Wines that do not belong to the prestigious DOCGs of Barolo and Co. belong to the Langhe DOC. This appellation produces a range of exciting and unusual wines, including red and white varieties; spumantes and even passitos. Lax laws with regards to grape type, the characteristics of the production zone, and vinification method have created a culture of creativity in the Langhe DOC, with many vintners experimenting in the creation of fresh, contemporary wines.
Langhe Biancos reflect this innovative spirit. These white wines comprise of different blends of grape type, which include marriages of both Italian and international selections. The diverse microclimates of the area – which includes most of Cuneo province and the land surrounding the municipality of Alba – give rise to exciting differentiations in quality. Popular Langhe Biancos are made up of the Italian grapes like Arneis, Nascetta and Favorita. International types include Sauvignon Blanc, Chardonnay, Pinot Nero and Rhine Riesling.
Naturally, this kind of experimentation comes with its share of dispute. Traditionalists are inclined to dismiss the wines as Frankensteinian travesties. Other people feel that to ignore a Langhe Bianco based on its hybridity is to miss out on a range of potential gems. Indeed, a few unique and special wines have arisen from the DOC’s inventive approach to viticulture. They have proven to be delicious, more economical alternatives to Roeros and Gavis.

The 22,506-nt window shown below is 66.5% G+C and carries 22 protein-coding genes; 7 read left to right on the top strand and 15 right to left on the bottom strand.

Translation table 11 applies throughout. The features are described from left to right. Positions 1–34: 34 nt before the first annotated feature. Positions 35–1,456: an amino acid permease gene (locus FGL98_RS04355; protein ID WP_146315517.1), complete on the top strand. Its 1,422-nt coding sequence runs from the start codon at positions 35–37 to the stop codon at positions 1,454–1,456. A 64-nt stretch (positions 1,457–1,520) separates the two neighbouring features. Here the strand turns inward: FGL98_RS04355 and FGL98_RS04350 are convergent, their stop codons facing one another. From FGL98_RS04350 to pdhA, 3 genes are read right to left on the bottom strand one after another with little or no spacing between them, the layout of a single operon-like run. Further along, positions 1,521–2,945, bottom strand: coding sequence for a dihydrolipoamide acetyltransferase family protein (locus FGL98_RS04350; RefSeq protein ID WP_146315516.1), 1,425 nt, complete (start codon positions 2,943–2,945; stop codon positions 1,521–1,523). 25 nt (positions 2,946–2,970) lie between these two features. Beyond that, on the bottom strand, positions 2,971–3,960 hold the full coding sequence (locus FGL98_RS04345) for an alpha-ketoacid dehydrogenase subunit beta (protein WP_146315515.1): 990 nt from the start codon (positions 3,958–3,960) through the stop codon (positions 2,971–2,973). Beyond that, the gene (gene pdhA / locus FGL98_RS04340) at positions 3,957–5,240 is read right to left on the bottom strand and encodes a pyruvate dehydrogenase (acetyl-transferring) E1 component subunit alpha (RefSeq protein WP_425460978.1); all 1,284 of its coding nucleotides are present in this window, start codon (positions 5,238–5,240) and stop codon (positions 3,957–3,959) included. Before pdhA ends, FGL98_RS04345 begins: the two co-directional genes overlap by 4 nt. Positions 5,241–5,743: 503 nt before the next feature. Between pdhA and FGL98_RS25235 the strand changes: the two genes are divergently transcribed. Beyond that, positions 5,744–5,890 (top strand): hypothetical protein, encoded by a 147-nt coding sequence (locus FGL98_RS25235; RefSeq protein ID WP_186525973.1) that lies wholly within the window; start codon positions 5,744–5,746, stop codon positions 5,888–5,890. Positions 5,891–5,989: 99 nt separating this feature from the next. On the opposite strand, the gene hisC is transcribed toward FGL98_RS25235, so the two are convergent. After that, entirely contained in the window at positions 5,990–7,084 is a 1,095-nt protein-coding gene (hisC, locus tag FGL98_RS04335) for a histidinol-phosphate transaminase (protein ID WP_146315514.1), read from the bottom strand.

One such example is the Tamardi Langhe Bianco, which derives its name from an old Piedmontese expression of surprise. It is a bright, straw-coloured white, made from blends of Chardonnay and Sauvignon Blanc. The grapes undergo separate vinification processes, and are stored in barriques for nigh on six months, with a further ten months in the bottle. Aromas of fresh apple prevail, and combine with notable hints of new peach. It is delicious with grilled fish or shellfish, and also works well with a lush butter and sage pasta sauce.
Another one is the Arbarei Langhe Bianco, from the Cerretto Monsardo Bernardina vineyards. This is a 100% Rhine Riesling white that is freshly acidic and fruity. The Rhine Riesling grape is particularly adaptable to the climate of the region, which is noted for sharp contrasts in temperature between morning and night.
The Podere Ruggeri Corsini Langhe Bianco, cultivated near Monforte d’Alba, is a scintillating blend of Arneis, Chardonnay and Sauvignon Blanc. The grapes are fermented for six months in stainless steel to preserve their natural fruity flavours. The wine is medium-bodied, with striking aromas of wildflowers, melon and pear. On the palate, it is textured and citrusy, with a finish that is refreshing. High levels of acidity demand to be paired with food. It is popular with antipasti, seafood and white meats.
The hamlet of Monforte d’Alba near Podere Corsini Langhe Bianco commune is an ancient settlement with a unique architectural heritage. Stroll through its narrow cobbled streets and admire the austere walls that have fortified the town for centuries. The smell of truffles – one of the gems in the Piedmontese culinary crown – is ubiquitous. Go to the famous Trattoria Della Posta and sample a glass of Langhe’s best with a delectable carne cruda battuto al coltello con Parmagiane e tartufo – veal carpaccio with Parmagiano Reggiano and truffles.